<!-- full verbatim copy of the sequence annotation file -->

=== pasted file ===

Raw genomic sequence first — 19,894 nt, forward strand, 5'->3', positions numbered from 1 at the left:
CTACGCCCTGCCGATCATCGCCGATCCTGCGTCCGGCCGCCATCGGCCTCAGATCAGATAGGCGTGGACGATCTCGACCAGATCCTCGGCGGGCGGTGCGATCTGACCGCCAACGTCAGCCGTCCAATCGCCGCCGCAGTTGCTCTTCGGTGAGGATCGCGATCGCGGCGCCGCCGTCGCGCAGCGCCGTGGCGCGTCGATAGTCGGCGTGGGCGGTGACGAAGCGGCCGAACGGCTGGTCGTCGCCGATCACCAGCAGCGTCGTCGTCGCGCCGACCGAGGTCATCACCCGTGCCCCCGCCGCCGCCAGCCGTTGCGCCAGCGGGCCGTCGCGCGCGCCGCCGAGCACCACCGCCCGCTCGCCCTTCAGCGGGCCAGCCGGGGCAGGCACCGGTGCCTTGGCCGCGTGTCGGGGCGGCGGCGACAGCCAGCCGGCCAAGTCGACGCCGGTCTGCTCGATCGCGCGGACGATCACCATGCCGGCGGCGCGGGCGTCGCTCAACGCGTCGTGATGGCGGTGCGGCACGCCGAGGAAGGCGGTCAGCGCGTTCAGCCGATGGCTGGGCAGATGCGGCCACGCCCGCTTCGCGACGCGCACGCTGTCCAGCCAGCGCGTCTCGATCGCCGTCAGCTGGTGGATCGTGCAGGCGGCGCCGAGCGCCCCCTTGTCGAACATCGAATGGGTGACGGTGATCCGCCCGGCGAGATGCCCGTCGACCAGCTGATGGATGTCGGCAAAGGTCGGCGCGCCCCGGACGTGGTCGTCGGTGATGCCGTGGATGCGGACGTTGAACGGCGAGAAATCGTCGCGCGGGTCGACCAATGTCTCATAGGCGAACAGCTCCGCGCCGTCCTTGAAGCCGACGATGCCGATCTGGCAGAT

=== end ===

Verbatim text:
Raw genomic sequence first — 19,894 nt, forward strand, 5'->3', positions numbered from 1 at the left:
CTACGCCCTGCCGATCATCGCCGATCCTGCGTCCGGCCGCCATCGGCCTCAGATCAGATAGGCGTGGACGATCTCGACCAGATCCTCGGCGGGCGGTGCGATCTGACCGCCAACGTCAGCCGTCCAATCGCCGCCGCAGTTGCTCTTCGGTGAGGATCGCGATCGCGGCGCCGCCGTCGCGCAGCGCCGTGGCGCGTCGATAGTCGGCGTGGGCGGTGACGAAGCGGCCGAACGGCTGGTCGTCGCCGATCACCAGCAGCGTCGTCGTCGCGCCGACCGAGGTCATCACCCGTGCCCCCGCCGCCGCCAGCCGTTGCGCCAGCGGGCCGTCGCGCGCGCCGCCGAGCACCACCGCCCGCTCGCCCTTCAGCGGGCCAGCCGGGGCAGGCACCGGTGCCTTGGCCGCGTGTCGGGGCGGCGGCGACAGCCAGCCGGCCAAGTCGACGCCGGTCTGCTCGATCGCGCGGACGATCACCATGCCGGCGGCGCGGGCGTCGCTCAACGCGTCGTGATGGCGGTGCGGCACGCCGAGGAAGGCGGTCAGCGCGTTCAGCCGATGGCTGGGCAGATGCGGCCACGCCCGCTTCGCGACGCGCACGCTGTCCAGCCAGCGCGTCTCGATCGCCGTCAGCTGGTGGATCGTGCAGGCGGCGCCGAGCGCCCCCTTGTCGAACATCGAATGGGTGACGGTGATCCGCCCGGCGAGATGCCCGTCGACCAGCTGATGGATGTCGGCAAAGGTCGGCGCGCCCCGGACGTGGTCGTCGGTGATGCCGTGGATGCGGACGTTGAACGGCGAGAAATCGTCGCGCGGGTCGACCAATGTCTCATAGGCGAACAGCTCCGCGCCGTCCTTGAAGCCGACGATGCCGATCTGGCAGAT